The Go Go Dancer Who Stole My Viagra

Verses Of A Bangkokian Steinbeck

March 21, 2006

Dean Barrett. PhredPhoto

A bit back I was in Thailand and doing a pub crawl with my friend Dean Barrett. Dean is a perceptive writer, highly literate, a transplanted New Yorker, and the Kipling of the bar scene in Bangkok. He gave me his book of poetry, The Go Go Dancer Who Stole My Viagra and Other Poetic Tragedies of Thailand.* Any man who has spent time in Asia will resonate to it.

Dean has been in BKK for a long time. The bar districts are his ambit, or one of his ambits—Patpong, Nana Plaza, Soi Cowboy, Washington Square. They are garish, tinny, exciting, and boring, the girls who work in them willowy, shy, at times feral, and just freaking lovely.

Some of the joints, the ones that seem to be mostly for sex tourists, jump with godawful disco music while a dozen tired and probably drugged-up girls in bikinis circle brass poles. Others, the Takara for example, are more tranquil, popular among the regulars, the expats who have made Thailand their home. The Texas Lone Star Saloon, in Washington Square off Sukhumvit, is a country bar that could be in Texas.

A lot of westerners marry in Thailand and live contented lives. Others have been that route and aren’t about to do it again. Others are just happier unattached. Do you want to eat in the same restaurant the rest of your life, they ask? You see the latter two groups in the bars.

The men who patronize these places are easily described as a bunch of drunks guzzling their pensions. Many call them pathetic, hopeless, shiftless, and contemptible. This misses much that is essential. Most I think are not drunks, though they drink. There are men and men. Each has a story to tell. Usually the expats have more stories than the respectable people back in the world. Some are veterans of Vietnam, some worked the oil rigs, or for the big international contractors. Others bailed out after a nasty divorce, or got sick of the tightening laws back home. The older among them often carry Viagra in their pockets. You can call this absurd. I’m not sure it is.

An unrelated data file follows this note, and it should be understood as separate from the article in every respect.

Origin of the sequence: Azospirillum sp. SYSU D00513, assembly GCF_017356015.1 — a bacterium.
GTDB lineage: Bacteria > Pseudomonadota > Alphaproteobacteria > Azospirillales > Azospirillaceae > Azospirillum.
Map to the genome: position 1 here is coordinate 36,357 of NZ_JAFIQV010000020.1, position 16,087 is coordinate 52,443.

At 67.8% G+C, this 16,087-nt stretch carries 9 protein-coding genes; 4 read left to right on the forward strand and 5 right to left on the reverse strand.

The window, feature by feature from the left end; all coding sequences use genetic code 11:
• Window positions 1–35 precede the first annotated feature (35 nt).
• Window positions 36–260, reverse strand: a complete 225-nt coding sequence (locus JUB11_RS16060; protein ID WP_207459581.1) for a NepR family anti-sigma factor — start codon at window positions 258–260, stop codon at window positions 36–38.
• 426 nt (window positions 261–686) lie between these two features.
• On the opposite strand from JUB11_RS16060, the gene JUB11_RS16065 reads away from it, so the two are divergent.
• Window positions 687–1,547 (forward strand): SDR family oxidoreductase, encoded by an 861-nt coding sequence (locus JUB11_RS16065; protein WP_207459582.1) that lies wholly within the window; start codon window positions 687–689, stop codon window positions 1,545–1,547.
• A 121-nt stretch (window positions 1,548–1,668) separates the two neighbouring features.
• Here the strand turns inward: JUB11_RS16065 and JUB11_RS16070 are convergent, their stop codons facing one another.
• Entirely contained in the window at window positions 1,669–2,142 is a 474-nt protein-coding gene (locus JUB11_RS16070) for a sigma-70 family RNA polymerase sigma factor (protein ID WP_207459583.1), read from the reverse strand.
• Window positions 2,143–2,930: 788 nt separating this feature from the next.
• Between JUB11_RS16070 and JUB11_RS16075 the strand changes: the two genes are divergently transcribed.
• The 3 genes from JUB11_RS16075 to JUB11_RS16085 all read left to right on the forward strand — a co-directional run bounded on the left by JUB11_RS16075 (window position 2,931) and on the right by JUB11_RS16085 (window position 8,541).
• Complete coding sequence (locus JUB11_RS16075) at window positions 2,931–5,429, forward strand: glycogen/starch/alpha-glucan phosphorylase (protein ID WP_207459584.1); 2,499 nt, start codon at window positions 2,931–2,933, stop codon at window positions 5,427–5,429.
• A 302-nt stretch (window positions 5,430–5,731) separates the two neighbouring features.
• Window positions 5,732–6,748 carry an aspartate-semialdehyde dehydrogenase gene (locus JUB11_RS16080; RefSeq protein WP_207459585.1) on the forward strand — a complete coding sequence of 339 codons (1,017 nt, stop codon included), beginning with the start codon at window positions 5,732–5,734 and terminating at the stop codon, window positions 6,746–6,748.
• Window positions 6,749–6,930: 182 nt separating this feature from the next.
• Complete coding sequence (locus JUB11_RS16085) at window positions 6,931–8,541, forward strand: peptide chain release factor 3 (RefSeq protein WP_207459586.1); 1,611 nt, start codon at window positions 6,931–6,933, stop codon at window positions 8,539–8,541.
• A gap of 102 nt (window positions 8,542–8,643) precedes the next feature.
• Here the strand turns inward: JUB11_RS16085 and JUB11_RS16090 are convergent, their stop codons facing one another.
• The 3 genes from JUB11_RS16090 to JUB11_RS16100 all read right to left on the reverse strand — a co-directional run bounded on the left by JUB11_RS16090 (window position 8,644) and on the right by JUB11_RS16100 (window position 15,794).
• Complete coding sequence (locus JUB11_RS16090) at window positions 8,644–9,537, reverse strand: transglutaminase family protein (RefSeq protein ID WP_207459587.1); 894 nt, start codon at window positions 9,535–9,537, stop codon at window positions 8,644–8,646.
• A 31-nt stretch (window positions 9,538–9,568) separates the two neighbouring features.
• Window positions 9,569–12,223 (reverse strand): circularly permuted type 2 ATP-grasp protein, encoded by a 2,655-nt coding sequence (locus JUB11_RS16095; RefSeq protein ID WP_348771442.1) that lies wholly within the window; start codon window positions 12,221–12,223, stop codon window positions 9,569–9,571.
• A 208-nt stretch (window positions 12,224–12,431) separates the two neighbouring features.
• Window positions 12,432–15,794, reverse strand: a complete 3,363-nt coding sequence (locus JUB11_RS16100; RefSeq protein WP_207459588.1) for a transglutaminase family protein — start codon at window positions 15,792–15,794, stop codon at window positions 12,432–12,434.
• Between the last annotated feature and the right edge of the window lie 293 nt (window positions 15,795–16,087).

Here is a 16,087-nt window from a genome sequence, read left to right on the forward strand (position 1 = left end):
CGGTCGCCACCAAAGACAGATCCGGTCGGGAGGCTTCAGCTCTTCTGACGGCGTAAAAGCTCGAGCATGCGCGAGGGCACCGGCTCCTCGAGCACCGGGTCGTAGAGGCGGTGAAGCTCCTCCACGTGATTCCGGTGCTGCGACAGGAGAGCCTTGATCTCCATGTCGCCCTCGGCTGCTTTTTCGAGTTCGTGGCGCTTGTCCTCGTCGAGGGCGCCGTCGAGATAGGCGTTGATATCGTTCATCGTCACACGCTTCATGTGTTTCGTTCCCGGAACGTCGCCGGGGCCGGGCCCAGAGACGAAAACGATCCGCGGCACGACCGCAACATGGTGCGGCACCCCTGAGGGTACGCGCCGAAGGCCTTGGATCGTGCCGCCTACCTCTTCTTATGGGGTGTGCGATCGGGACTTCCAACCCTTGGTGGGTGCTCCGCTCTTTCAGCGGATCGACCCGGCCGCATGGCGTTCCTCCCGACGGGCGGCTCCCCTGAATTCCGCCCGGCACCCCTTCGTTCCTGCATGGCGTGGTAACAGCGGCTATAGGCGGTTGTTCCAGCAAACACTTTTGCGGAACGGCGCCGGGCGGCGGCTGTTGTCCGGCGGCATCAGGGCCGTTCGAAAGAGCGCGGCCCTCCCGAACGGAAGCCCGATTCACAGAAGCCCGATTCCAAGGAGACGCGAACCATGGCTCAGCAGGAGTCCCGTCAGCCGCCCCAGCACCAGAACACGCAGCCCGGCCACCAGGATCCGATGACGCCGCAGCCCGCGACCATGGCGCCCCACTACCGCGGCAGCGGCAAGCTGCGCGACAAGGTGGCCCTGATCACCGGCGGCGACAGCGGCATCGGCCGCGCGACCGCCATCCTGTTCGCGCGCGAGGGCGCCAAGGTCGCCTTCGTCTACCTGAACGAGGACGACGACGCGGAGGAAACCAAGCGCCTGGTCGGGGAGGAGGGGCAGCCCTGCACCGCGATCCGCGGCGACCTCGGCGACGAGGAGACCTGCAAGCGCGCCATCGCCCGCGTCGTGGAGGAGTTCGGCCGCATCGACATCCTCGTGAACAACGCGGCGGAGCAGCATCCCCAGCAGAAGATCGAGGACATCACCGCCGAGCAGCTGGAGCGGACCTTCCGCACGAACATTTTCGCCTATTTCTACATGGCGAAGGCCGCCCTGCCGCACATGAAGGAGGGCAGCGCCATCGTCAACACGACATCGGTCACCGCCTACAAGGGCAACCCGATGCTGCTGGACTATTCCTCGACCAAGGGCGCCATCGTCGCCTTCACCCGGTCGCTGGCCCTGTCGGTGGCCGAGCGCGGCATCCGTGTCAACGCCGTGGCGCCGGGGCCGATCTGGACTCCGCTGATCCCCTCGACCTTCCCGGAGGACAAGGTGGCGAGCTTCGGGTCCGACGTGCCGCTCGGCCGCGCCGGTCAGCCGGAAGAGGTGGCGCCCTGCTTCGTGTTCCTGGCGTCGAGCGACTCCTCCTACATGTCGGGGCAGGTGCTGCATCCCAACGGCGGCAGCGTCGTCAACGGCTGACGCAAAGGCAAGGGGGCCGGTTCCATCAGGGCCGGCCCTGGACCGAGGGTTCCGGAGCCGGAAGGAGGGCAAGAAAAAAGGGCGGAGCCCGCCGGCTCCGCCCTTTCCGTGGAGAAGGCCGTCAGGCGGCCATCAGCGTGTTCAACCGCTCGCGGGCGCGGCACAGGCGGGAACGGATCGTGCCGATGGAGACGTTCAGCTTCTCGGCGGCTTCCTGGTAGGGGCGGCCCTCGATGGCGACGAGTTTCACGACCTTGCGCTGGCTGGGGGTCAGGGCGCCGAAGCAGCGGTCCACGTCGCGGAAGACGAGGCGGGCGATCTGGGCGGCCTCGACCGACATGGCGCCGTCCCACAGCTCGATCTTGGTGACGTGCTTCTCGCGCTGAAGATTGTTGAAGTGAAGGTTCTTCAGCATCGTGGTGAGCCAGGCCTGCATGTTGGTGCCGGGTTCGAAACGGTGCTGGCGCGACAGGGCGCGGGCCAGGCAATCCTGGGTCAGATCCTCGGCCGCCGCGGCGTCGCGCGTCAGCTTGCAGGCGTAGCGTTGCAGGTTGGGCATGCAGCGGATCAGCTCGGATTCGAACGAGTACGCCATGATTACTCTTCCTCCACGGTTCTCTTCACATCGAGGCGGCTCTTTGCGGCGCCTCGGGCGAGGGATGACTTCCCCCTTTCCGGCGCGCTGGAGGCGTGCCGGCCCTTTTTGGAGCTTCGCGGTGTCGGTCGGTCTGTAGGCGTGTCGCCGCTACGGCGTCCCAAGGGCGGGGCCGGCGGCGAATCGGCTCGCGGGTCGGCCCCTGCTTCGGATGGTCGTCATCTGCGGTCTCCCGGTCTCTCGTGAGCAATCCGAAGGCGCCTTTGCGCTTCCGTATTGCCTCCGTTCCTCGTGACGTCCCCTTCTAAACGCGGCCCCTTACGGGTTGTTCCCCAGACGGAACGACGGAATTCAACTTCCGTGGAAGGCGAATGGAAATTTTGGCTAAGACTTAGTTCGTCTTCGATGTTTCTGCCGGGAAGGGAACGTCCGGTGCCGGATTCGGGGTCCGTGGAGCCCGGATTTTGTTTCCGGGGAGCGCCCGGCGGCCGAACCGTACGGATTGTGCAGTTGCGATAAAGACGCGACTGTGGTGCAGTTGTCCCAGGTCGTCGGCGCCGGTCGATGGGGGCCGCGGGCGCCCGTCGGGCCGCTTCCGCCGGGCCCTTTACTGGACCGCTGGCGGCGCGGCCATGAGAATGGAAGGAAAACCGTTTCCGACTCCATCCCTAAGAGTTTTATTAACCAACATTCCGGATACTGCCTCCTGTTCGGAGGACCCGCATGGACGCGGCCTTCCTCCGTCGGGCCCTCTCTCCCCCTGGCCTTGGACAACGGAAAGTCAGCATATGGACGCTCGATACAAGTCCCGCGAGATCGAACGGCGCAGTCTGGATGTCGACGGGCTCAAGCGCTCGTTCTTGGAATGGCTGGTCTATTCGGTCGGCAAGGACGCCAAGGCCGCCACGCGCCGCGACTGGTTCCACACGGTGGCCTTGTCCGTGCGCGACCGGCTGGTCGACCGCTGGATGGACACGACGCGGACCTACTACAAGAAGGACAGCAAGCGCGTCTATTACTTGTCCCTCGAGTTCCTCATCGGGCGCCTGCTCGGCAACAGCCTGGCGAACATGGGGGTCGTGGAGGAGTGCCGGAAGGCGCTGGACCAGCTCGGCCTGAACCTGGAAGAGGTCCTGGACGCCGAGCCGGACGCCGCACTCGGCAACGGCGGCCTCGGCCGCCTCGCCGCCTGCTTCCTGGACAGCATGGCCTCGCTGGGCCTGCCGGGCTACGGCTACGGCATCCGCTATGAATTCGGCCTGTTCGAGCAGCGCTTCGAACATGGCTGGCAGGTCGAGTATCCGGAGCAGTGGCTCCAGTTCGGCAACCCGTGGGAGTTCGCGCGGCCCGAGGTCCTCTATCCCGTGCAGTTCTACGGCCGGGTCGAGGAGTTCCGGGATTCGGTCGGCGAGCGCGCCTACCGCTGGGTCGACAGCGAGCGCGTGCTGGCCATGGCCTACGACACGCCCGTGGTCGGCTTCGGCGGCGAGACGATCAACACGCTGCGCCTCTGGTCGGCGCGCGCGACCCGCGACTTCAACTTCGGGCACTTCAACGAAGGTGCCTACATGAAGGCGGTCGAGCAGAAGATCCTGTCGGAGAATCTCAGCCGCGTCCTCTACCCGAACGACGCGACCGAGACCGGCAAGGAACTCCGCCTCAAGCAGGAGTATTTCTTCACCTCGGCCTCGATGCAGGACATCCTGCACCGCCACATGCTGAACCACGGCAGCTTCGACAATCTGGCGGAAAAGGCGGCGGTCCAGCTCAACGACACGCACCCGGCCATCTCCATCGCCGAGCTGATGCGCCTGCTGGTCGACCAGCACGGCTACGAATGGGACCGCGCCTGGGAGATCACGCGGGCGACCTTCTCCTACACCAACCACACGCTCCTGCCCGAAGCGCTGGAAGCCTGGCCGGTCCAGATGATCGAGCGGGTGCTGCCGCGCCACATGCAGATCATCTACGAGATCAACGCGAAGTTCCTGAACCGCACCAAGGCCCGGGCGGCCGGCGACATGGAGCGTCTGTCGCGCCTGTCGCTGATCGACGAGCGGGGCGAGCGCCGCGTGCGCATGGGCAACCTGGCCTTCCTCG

In judging them, if you regard yourself as competent to do so, it helps to ponder their stage of life. Young expats may have businesses or jobs, but many really are in Bangkok to die. They might not put it that way, but after sixty-five that’s the way to bet. You die young, or you get old and then die. Those are the available options. You have to do it somewhere. Bangkok is somewhere.

Their choice was to age in some boring suburb back home, perhaps with a wife who has grown boring through too-long exposure (though one never, ever says so); or to age in the bars in the company of lovely lasses with cameo skin and glossy black hair and a certain carnal availability, while drinking with their buddies and telling war stories. The decision for many is a no-brainer. Crump we do and crump we will. Might as well do it in a place you enjoy.

It is a mistake to think that such men necessarily lack intelligence, education, or culture. Dean certainly doesn’t. They have simply made another choice.